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Trends in Global Media Consumption

To understand the ever-shifting global media market, consumer research firm GWI polled over 900,000 Internet users aged 16 to 64 in 48 markets around the world for a flagship report that gives marketers an overview of media consumption habits. Here are some important points worth noting.

Devices like smartphones and smart TVs are growing increasingly popular, with global ownership of the latter rising a total of 19% since 2018, especially in North America (up 26%) and Latin America (up 41%). Smartwatch ownership also doubled in the last three years, marking a notable surge in post-pandemic interest for smart technology. Mobile, meanwhile, continues to draw consumers’ attention, with the average user spending three hours and 41 minutes a day on a mobile device.

Which isn’t to say that television viewing has fallen by the wayside. In fact, linear TV leads the viewing charge in many regions—including Europe, the Middle East and Africa—though streaming platforms are catching up. In both North America and Latin America, streaming increased by 33 minutes per day since 2018, while in Asia Pacific, time spent watching TV online caught up to total broadcast television minutes last year. Netflix remains the top player across all regions, but short-form video platforms like YouTube and Twitch are gaining traction among millennials and Gen Z members and changing the way younger audiences consume media.

This short-form video success likewise extends to social media, where TikTok leads the charge as the most popular site for watching and sharing videos about a wide range of subjects. In fact, the number of TikTok users outside China increased by 12% since the second quarter of 2021. Instagram, once known for its photo-sharing features, now counts 63% of users as those who watch videos on its site each month. Even a platform like LinkedIn, traditionally used for business networking, successfully integrated video viewing into its model (now used by 28% of members) without straying from its original vision.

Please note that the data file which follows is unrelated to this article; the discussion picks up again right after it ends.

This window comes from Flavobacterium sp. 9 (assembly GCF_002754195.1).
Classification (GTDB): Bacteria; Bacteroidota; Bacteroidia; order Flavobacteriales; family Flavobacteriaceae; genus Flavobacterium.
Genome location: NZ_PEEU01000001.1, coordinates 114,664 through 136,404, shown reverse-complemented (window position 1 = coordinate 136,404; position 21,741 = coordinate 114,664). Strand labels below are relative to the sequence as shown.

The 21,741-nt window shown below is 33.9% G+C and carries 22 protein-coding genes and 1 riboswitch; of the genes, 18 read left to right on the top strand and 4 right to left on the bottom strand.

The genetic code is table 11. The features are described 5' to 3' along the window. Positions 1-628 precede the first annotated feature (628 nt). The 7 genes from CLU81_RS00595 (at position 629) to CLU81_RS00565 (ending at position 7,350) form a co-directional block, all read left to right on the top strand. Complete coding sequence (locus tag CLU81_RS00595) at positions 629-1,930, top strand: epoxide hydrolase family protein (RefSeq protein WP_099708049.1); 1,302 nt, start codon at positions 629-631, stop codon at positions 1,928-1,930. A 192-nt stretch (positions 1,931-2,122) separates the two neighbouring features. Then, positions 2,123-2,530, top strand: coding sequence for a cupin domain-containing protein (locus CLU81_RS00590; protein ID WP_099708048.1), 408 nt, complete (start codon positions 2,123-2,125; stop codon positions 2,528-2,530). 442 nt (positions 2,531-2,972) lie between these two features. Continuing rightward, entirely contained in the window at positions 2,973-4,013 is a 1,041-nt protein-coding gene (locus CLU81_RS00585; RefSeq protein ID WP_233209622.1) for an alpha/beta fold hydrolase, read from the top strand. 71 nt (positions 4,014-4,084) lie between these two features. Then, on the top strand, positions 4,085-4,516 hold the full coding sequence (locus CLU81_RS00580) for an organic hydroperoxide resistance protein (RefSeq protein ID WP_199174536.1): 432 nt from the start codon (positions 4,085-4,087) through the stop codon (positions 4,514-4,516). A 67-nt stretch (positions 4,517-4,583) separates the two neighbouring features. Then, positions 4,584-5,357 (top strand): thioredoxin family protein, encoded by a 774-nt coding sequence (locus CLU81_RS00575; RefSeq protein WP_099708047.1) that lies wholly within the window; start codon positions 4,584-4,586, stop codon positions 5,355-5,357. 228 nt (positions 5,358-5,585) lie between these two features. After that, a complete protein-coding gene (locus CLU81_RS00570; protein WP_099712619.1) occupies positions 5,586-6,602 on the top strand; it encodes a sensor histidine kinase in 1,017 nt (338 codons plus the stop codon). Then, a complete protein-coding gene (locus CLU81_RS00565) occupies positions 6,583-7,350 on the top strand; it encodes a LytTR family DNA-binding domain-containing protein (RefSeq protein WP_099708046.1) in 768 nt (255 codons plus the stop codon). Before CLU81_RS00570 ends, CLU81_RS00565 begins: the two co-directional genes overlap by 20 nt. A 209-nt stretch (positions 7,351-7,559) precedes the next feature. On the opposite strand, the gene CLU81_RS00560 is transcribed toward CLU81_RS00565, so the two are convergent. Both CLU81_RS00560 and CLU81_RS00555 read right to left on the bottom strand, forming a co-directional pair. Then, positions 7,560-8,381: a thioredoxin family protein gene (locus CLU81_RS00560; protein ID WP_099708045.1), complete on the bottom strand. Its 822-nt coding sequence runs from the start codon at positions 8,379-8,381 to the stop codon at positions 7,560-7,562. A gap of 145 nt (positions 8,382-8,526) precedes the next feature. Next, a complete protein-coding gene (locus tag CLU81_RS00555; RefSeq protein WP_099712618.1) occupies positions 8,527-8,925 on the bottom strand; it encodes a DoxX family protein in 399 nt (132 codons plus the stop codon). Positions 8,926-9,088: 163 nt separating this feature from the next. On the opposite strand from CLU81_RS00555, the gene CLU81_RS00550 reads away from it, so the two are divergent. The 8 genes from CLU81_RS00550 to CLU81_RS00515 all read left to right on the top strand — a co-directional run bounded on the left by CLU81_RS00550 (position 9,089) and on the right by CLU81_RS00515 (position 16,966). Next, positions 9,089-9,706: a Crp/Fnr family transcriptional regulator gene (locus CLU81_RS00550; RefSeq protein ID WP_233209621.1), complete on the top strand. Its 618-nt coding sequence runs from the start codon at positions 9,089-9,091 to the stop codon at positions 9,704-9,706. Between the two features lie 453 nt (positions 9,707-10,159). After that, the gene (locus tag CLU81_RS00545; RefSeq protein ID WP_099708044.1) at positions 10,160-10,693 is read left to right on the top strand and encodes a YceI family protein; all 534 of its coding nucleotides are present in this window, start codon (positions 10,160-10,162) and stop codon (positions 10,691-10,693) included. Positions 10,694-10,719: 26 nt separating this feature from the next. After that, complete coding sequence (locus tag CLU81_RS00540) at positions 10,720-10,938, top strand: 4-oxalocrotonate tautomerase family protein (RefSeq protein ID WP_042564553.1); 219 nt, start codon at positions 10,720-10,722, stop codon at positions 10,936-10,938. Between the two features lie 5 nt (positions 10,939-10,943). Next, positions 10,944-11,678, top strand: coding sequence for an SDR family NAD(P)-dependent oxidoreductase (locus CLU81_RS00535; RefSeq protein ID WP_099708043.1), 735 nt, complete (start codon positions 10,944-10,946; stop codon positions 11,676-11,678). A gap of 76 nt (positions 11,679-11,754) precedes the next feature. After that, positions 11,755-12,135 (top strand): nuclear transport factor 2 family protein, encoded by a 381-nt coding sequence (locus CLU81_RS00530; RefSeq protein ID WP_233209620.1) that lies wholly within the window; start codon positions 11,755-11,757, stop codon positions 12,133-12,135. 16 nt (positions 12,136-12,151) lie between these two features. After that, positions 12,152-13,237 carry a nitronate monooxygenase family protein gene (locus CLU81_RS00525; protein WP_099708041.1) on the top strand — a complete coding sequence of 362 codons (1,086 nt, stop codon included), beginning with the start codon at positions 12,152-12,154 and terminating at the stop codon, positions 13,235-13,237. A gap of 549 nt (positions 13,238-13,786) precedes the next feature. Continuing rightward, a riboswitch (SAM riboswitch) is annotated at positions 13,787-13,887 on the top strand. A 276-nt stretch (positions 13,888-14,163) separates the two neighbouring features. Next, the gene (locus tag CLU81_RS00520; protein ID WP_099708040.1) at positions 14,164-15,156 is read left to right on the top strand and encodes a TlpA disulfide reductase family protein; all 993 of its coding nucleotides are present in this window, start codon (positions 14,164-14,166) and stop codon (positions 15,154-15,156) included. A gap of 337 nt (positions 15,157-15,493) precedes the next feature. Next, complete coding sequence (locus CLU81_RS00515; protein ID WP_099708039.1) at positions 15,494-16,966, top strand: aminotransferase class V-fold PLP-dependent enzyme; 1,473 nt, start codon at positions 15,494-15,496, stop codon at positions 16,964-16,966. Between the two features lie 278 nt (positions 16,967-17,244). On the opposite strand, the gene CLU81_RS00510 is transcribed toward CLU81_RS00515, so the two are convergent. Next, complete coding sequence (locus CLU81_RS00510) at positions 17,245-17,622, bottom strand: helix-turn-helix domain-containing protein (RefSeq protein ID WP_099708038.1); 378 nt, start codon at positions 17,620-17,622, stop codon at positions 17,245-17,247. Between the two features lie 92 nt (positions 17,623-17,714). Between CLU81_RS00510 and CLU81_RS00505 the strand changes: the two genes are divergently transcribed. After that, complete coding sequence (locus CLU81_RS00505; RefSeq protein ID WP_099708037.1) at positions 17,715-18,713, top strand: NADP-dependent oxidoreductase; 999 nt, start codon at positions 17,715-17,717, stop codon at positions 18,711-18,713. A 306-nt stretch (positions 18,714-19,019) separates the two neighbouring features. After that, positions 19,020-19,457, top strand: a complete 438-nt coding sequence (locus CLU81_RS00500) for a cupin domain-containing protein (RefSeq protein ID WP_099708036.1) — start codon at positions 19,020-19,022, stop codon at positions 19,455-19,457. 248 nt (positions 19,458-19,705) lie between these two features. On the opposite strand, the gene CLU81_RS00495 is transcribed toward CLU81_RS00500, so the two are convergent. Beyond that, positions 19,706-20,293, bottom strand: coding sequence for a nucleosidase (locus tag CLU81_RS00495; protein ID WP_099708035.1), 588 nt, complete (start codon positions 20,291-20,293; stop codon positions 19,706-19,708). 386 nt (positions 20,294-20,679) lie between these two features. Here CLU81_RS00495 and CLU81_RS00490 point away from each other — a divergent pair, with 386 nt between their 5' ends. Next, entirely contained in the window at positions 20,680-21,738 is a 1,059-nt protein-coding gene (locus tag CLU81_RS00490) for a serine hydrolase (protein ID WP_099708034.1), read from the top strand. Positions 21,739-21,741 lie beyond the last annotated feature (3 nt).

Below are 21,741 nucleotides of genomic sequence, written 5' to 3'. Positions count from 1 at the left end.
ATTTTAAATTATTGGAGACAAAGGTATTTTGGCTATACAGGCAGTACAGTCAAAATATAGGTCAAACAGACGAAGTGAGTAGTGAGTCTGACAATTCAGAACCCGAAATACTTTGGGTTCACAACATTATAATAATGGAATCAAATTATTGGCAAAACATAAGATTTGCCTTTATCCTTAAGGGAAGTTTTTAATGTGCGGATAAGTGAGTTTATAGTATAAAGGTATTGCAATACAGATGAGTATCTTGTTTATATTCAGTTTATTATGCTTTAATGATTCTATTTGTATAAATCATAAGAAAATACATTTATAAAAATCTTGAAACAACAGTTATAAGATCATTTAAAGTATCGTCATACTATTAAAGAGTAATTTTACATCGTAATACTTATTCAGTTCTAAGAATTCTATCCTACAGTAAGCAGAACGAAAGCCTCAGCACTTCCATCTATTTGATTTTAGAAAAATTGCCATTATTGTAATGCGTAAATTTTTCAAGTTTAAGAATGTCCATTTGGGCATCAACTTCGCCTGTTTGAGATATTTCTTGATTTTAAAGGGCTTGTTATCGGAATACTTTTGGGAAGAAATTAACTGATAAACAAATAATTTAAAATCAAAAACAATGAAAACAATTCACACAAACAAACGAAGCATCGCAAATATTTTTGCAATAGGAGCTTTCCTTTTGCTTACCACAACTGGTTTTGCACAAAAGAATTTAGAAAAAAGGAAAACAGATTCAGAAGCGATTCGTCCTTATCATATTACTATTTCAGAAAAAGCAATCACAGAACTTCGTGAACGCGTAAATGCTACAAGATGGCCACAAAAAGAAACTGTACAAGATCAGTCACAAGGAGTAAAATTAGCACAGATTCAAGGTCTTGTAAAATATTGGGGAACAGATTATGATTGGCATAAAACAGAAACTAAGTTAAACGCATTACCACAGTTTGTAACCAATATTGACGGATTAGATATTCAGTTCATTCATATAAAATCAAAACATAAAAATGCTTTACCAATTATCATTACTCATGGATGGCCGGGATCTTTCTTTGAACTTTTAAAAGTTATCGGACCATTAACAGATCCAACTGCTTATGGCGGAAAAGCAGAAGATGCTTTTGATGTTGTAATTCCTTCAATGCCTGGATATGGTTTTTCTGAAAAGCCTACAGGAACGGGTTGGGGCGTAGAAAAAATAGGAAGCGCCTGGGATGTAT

Along with social platforms, media users are staying connected and accessing news stories by reading daily updates on mobile devices. As of 2022, time spent reading global headlines online beat physical newspapers and magazines by 25 minutes. But even here the line is blurred, as social media remains the dominant source of news discovery for most consumers around the world. News coverage over the last two years focused mainly on social justice and political discourse—issues once heralded by younger demographics. But that trend may have now reached a saturation point, as 46% of millennials in 11 global markets report being tired of hearing about social causes from news outlets, media sites and brands. 

And just how are today’s consumers learning about brands? Television ads and search engines have long been the most effective channels for reaching consumers, but here as well, social media sites are gaining popularity. Outside of China, Gen Z uses Instagram as a means of searching for information nearly as often as Google. TikTok is also changing the brand discovery game by making it possible for real people to share their real experiences about a company or product, a trend that especially appeals to younger demographics. The number of people who use social media to search for products has grown by 43% since 2015, according to GWI. What’s more, there’s been a 7% increase in TikTok users who follow brand accounts since the end of 2020, and among those users, 46% of millennials and Gen Zers are likely to make an online impulse purchase every two or three weeks.

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